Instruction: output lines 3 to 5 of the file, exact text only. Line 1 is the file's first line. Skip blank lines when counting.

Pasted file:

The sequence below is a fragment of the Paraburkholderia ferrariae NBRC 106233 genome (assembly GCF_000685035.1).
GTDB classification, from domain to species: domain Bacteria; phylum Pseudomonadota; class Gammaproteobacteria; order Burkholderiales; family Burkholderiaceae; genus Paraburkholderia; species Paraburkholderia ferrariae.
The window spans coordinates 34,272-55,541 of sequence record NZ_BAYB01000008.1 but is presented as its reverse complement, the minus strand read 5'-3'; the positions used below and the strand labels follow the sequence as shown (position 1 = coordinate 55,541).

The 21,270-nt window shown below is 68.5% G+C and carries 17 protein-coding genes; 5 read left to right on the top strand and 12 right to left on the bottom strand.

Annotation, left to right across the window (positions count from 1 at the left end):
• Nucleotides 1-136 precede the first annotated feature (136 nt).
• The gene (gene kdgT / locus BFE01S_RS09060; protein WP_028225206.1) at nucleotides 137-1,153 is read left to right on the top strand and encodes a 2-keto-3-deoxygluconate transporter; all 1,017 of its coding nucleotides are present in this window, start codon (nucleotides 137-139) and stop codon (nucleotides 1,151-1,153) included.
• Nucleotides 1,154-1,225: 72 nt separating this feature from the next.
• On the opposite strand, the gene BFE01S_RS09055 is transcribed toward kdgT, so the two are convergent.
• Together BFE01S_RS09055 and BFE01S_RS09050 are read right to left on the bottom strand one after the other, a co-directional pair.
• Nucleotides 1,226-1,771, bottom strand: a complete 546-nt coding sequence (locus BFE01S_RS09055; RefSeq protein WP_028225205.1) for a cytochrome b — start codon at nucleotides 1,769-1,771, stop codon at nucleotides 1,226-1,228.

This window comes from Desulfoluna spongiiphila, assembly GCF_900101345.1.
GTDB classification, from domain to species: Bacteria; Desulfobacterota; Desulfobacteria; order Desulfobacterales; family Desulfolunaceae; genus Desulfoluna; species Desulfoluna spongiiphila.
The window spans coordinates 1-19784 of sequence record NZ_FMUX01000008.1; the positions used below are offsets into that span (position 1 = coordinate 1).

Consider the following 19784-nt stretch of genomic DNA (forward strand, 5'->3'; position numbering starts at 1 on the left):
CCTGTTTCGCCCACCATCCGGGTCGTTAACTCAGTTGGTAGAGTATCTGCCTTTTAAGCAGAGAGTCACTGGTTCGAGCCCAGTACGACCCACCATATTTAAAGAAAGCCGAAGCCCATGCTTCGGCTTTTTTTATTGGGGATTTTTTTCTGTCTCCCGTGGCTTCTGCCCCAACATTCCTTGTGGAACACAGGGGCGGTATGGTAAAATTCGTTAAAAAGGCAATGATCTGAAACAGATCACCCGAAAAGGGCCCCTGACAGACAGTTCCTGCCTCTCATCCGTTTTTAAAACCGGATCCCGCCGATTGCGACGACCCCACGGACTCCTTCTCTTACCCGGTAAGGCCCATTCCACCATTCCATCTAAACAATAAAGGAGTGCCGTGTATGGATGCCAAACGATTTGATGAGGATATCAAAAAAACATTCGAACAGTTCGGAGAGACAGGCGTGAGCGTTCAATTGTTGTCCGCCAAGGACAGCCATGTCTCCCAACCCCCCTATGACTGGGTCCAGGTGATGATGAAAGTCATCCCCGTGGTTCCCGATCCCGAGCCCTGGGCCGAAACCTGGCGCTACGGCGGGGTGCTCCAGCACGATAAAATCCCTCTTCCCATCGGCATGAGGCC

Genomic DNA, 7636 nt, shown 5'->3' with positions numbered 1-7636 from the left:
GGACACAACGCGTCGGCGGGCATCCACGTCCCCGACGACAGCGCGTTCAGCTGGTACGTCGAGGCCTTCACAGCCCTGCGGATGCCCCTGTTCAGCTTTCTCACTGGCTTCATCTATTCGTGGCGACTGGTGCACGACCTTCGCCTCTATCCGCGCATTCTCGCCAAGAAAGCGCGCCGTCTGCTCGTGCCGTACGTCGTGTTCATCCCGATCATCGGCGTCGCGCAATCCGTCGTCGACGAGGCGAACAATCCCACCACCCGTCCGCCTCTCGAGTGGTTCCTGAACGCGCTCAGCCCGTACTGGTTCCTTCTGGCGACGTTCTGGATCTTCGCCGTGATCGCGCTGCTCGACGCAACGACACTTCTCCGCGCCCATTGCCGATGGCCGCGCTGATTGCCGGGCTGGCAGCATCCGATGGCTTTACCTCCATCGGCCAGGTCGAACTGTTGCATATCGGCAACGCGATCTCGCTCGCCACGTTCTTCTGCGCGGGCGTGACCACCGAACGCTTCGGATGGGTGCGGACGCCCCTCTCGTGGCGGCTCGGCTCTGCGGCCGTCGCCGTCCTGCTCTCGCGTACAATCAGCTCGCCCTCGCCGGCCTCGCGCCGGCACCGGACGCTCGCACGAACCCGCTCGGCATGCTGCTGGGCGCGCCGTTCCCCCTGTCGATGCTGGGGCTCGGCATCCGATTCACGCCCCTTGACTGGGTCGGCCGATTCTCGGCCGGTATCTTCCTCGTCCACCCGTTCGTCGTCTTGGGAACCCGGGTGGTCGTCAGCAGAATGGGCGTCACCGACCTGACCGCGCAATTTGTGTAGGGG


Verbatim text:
The window spans coordinates 34,272-55,541 of sequence record NZ_BAYB01000008.1 but is presented as its reverse complement, the minus strand read 5'-3'; the positions used below and the strand labels follow the sequence as shown (position 1 = coordinate 55,541).

The 21,270-nt window shown below is 68.5% G+C and carries 17 protein-coding genes; 5 read left to right on the top strand and 12 right to left on the bottom strand.

Annotation, left to right across the window (positions count from 1 at the left end):